Novel drug for multiple myeloma continues to show promise in early study

December 09, 2002

PHILADELPHIA -- A first-in-class investigational drug for relapsed and refractory multiple myeloma, an incurable cancer of the bone marrow, continues to show promising results in a study of myeloma patients who have failed numerous other treatments, Dana-Farber Cancer Institute scientists will report at the annual meeting of the American Society of Hematology in Philadelphia (Dec. 9, 10:30 a.m., Room 103).

The drug, VELCADETM (bortezomib) for Injection (formerly called PS-341), has produced at least partial responses in 32 percent of the 78 patients in the study's first cohort, including some complete responses (in which no evidence of active disease could be detected). Nearly 70 percent of the study participants had their condition either stabilize or improve after beginning the therapy and some continued to show a positive response to the therapy nearly a year after beginning the study treatment.

The study, a Phase II clinical trial, involved 202 patients in two cohorts with relapsed or refractory myeloma who averaged six prior lines of treatment. The overall response rate was 35 percent with 59 percent of patients achieving a response or disease stabilization. Paul Richardson, MD, Kenneth Anderson, MD, of Dana-Farber, and co-authors will present the findings from patients in both cohorts.

"The results of this trial suggest that VELCADE may represent a uniquely promising approach to the treatment of patients with relapsed and refractory multiple myeloma," says Richardson.

VELCADE, developed by Millennium Pharmaceuticals, Inc. of Cambridge, Mass., is the first of a class of substances known as proteasome inhibitors to reach the clinical trial stage. In pre-clinical studies by researchers led by Teru Hideshima, MD, at Dana-Farber, VELCADE TM (bortezomib) for Injection - which acts on tiny cell chambers called proteosomes - prevented multiple myeloma cells from proliferating, even those which were resistant to all known therapies. Later experiments found that the drug killed myeloma cells in mice without seeming to harm normal tissue.
Dana-Farber Cancer Institute ( is a principal teaching affiliate of the Harvard Medical School and is among the leading cancer research and care centers in the United States. It is a founding member of the Dana-Farber/Harvard Cancer Center (DF/HCC), designated a comprehensive cancer center by the National Cancer Institute.

Dana-Farber Cancer Institute

Related Bone Marrow Articles from Brightsurf:

Researchers identify the mechanism behind bone marrow failure in Fanconi anaemia
Researchers at the University of Helsinki and the Dana-Farber Cancer Institute have identified the mechanism behind bone marrow failure developing in children that suffer from Fanconi anaemia.

Nanoparticles can turn off genes in bone marrow cells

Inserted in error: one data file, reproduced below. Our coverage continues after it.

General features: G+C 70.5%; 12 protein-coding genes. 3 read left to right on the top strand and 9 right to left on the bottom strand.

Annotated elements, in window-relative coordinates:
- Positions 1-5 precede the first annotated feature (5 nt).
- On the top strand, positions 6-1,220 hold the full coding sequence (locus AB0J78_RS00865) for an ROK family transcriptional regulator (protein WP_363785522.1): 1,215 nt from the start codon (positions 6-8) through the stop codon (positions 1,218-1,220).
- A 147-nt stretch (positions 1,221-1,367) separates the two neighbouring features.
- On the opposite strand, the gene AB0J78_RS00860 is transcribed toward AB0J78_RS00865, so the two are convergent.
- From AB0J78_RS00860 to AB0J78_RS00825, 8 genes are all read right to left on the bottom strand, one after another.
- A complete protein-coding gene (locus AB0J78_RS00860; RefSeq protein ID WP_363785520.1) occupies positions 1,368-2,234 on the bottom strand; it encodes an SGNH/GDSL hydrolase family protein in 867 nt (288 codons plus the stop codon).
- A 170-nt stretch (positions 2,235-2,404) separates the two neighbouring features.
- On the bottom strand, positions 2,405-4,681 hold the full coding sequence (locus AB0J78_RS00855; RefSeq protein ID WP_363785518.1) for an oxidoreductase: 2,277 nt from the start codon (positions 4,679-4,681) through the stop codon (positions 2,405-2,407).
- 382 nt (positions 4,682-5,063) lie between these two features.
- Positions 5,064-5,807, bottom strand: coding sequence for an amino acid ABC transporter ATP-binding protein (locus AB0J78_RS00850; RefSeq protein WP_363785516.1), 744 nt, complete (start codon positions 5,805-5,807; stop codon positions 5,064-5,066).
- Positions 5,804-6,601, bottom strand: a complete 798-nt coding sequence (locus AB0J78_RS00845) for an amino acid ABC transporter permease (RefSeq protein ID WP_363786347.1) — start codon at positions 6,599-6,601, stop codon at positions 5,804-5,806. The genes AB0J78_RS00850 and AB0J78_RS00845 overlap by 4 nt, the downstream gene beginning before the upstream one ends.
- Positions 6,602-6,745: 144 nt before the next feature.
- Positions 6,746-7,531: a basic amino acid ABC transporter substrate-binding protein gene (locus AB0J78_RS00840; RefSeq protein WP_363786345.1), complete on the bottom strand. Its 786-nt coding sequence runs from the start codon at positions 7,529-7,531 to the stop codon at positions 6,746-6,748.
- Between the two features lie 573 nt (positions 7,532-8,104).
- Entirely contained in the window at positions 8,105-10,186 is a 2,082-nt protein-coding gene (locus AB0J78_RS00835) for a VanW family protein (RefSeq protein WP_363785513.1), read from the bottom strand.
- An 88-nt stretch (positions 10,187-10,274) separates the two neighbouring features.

Using specialized nanoparticles, MIT engineers have developed a way to turn off specific genes in cells of the bone marrow, which play an important role in producing blood cells.

How stress affects bone marrow
Researchers from Tokyo Medical and Dental University (TMDU) identified the protein CD86 as a novel marker of infection- and inflammation-induced hematopoietic responses.

3D atlas of the bone marrow -- in single cell resolution
Stem cells located in the bone marrow generate and control the production of blood and immune cells.

Dangerous bone marrow, organ transplant complication explained
Scientists have discovered the molecular mechanism behind how the common cytomegalovirus can wreak havoc on bone marrow and organ transplant patients, according to a paper published in the journal Cell & Host Microbe.

Viagra shows promise for use in bone marrow transplants
Researchers at UC Santa Cruz have demonstrated a new, rapid method to obtain donor stem cells for bone marrow transplants using a combination of Viagra and a second drug called Plerixafor.

Bone marrow may be the missing piece of the fertility puzzle
A woman's bone marrow may determine her ability to start and sustain a pregnancy, report Yale researchers in PLOS Biology.

Cells that make bone marrow also travel to the womb to help pregnancy
Bone marrow-derived cells play a role in changes to the mouse uterus before and during pregnancy, enabling implantation of the embryo and reducing pregnancy loss, according to research published Sept.

Uncovering secrets of bone marrow cells and how they differentiate
Researchers mapped distinct bone marrow niche populations and their differentiation paths for the bone marrow factory that starts from mesenchymal stromal cells and ends with three types of cells -- fat cells, bone-making cells and cartilage-making cells.

Zebrafish help researchers explore alternatives to bone marrow donation
UC San Diego researchers discover new role for epidermal growth factor receptor in blood stem cell development, a crucial key to being able to generate them in the laboratory, and circumvent the need for bone marrow donation.

Read More: Bone Marrow News and Bone Marrow Current Events is a participant in the Amazon Services LLC Associates Program, an affiliate advertising program designed to provide a means for sites to earn advertising fees by advertising and linking to